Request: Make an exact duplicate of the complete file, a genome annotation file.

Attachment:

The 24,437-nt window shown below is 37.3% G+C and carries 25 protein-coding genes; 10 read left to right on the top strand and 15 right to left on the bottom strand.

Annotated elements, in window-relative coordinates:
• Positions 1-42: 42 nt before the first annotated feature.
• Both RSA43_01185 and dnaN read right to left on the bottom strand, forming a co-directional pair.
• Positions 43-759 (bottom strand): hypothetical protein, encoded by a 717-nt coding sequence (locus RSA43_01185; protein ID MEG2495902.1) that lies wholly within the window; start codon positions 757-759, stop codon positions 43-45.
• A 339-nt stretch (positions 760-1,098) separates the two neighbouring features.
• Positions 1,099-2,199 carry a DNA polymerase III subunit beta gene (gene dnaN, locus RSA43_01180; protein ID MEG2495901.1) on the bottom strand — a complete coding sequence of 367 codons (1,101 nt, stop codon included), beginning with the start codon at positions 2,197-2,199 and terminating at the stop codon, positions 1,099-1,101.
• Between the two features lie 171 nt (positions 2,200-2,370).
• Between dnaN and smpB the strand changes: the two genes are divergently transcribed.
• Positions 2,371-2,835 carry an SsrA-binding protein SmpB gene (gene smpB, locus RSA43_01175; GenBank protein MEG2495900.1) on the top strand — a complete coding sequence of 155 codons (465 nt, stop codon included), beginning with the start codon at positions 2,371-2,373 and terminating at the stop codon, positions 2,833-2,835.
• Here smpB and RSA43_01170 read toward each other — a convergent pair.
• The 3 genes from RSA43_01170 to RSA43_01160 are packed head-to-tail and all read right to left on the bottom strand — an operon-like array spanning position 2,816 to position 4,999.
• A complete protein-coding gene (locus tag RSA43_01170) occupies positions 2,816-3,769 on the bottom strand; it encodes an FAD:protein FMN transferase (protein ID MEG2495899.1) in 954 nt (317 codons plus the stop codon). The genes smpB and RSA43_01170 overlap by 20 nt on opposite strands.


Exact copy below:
The 24,437-nt window shown below is 37.3% G+C and carries 25 protein-coding genes; 10 read left to right on the top strand and 15 right to left on the bottom strand.

Annotated elements, in window-relative coordinates:
• Positions 1-42: 42 nt before the first annotated feature.
• Both RSA43_01185 and dnaN read right to left on the bottom strand, forming a co-directional pair.
• Positions 43-759 (bottom strand): hypothetical protein, encoded by a 717-nt coding sequence (locus RSA43_01185; protein ID MEG2495902.1) that lies wholly within the window; start codon positions 757-759, stop codon positions 43-45.
• A 339-nt stretch (positions 760-1,098) separates the two neighbouring features.
• Positions 1,099-2,199 carry a DNA polymerase III subunit beta gene (gene dnaN, locus RSA43_01180; protein ID MEG2495901.1) on the bottom strand — a complete coding sequence of 367 codons (1,101 nt, stop codon included), beginning with the start codon at positions 2,197-2,199 and terminating at the stop codon, positions 1,099-1,101.
• Between the two features lie 171 nt (positions 2,200-2,370).
• Between dnaN and smpB the strand changes: the two genes are divergently transcribed.
• Positions 2,371-2,835 carry an SsrA-binding protein SmpB gene (gene smpB, locus RSA43_01175; GenBank protein MEG2495900.1) on the top strand — a complete coding sequence of 155 codons (465 nt, stop codon included), beginning with the start codon at positions 2,371-2,373 and terminating at the stop codon, positions 2,833-2,835.
• Here smpB and RSA43_01170 read toward each other — a convergent pair.
• The 3 genes from RSA43_01170 to RSA43_01160 are packed head-to-tail and all read right to left on the bottom strand — an operon-like array spanning position 2,816 to position 4,999.
• A complete protein-coding gene (locus tag RSA43_01170) occupies positions 2,816-3,769 on the bottom strand; it encodes an FAD:protein FMN transferase (protein ID MEG2495899.1) in 954 nt (317 codons plus the stop codon). The genes smpB and RSA43_01170 overlap by 20 nt on opposite strands.